Brig Malessa, 53, has been stationed at four different fire lookout towers over the past four years from May to October, and shares her day-to-day life on TikTok @briggygee.
Brig Malessa has spent four seasons working as a fire lookout stationed off the grid in remote areas.
After years of job-hopping and finding standard 9-to-5 jobs torturous, Malessa says she has finally found what works for her.
She now shares her day-to-day life on TikTok, educating people about her job and way of life.
This is an as-told-to essay based on a conversation with Brigitte “Brig” Malessa, a 53-year-old fire lookout with the U.S. Forest Service who is currently stationed in central Oregon. Malessa shares her day-to-day life as a fire lookout on her TikTok account, @briggygee.
I went on a camping trip in New Mexico in 2019 and basically just stumbled upon a fire tower. I had heard of them in the past and wondered about working at one, but I wasn’t really aware that it was a job I could still have today.
I’ve always loved weird, cool jobs, especially where you can be alone in the woods. I worked with salmon in Alaska, living remotely. I lived on a sailboat. I was a bear guide — I took people on hikes to watch bears in the wild. I was a farrier for horses. I’ve had a lifetime of experience being outdoors and living remote, and all of that led right into my work as a fire lookout very easily.
I’m 53, and this is now my fourth season doing this work. I had no background in wildfires or forest service before I started. I’ve been in four different lookouts over four years, but often people will get one lookout and stay there for decades.
This year, I’m in central Oregon. Last year, I was in the Bob Marshall Wilderness in Montana, in the Northern Rockies — it was way up in the mountains, and they brought me up on horseback. The year before, I was in Idaho, near Boise. The first year, I was in New Mexico, in the far Southern Rockies.
At Malessa’s lookout last year in Montana, all food, water, mail, and other supplies were hauled in by pack mules every 3 weeks.
I live in a cabin with no electricity or running water. We haul all our water in, so even if I shower it’s just with a little bit, not even a bucket.
The weather is a big part of my daily comfort — sometimes it can be really uncomfortably hot, or it can get really cold or wet.
The lookouts have a solar panel, which runs the base radio for work, and connected to that is a tiny inverter for power. I also have my own solar panel and power pack, and as long as I remember to charge it when the sun’s out, I have enough to charge my phone, my iPad, and my other camera. Some places will provide you with rudimentary internet. This year, I have good cell service, but I barely had any last year.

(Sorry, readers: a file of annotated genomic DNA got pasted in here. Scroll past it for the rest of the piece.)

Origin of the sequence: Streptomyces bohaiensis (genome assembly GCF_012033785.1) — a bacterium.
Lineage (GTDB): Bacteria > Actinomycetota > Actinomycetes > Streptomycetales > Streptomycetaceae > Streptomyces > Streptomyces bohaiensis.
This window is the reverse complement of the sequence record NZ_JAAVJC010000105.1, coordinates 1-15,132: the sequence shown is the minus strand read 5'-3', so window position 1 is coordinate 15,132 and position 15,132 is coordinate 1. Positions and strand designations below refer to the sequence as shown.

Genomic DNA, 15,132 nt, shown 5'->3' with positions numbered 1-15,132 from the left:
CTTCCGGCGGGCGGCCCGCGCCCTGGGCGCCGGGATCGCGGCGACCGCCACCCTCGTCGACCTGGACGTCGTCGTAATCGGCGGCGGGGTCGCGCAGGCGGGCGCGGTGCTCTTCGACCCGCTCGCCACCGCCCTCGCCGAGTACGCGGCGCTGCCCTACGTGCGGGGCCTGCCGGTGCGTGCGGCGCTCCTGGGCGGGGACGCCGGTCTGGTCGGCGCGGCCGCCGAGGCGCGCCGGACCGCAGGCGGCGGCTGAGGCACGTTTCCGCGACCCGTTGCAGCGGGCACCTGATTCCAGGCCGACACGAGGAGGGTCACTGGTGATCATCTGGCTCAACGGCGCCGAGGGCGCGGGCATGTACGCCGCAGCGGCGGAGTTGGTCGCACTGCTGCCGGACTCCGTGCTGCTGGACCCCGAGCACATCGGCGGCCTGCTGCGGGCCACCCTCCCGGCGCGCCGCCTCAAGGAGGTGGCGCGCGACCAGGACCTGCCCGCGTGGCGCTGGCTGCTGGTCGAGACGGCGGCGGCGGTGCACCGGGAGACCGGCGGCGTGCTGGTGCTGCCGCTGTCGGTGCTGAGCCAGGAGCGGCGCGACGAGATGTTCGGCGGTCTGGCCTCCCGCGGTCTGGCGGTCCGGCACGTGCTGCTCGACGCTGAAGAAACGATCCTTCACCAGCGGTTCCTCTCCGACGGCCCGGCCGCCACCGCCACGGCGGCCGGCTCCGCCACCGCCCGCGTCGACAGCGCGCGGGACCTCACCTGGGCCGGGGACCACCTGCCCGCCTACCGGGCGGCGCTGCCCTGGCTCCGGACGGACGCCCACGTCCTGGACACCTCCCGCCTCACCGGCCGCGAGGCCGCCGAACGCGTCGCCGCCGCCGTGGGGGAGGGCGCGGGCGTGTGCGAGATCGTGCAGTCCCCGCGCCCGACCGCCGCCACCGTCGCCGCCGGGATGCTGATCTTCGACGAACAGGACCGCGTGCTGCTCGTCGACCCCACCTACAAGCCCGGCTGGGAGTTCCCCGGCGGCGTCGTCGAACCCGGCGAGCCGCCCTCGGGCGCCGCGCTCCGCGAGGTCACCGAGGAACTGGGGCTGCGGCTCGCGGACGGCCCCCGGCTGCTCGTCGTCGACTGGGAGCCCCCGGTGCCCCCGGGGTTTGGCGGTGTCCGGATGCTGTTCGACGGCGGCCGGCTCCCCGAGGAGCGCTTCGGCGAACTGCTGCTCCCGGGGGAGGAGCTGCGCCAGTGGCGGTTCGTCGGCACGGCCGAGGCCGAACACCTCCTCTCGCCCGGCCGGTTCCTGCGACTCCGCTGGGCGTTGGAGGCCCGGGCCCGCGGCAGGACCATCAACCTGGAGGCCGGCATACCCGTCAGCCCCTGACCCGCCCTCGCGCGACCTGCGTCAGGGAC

For hygiene, Malessa uses a small wash basin for bathing. Her Oregon lookout is equipped with an outhouse.
The pay is $18.06 an hour. In this district we get a lot of overtime — I work seven days a week, 12 hour days, even more if there’s a fire. Last summer, I brought home around $11,000, and I’ll probably double that this year. I’m at this location from the end of May to the middle of October, which is fairly standard.
There really was no formal training for me, though it’s different everywhere. If you’re a wildland firefighter you’re definitely going to be a better fire lookout to start, but it’s something anybody can learn. If you’re observant and proactive, you’ll figure it out.
In terms of health requirements, your vision and hearing just need to be correctable enough to do the job. You should be able to read and write, and you have to be able to get up a flight of stairs. That’s about it.
When I think I spot smoke the very first thing I do is glance at the clock and write down the time. Then I go for my binoculars and start watching it until I’m sure it’s smoke. Sometimes I know that it’s smoke within a second, but sometimes I don’t know for sure. It could be weird clouds, or it could be dust. As time goes on you learn to pick out what’s smoke and what’s not pretty quickly.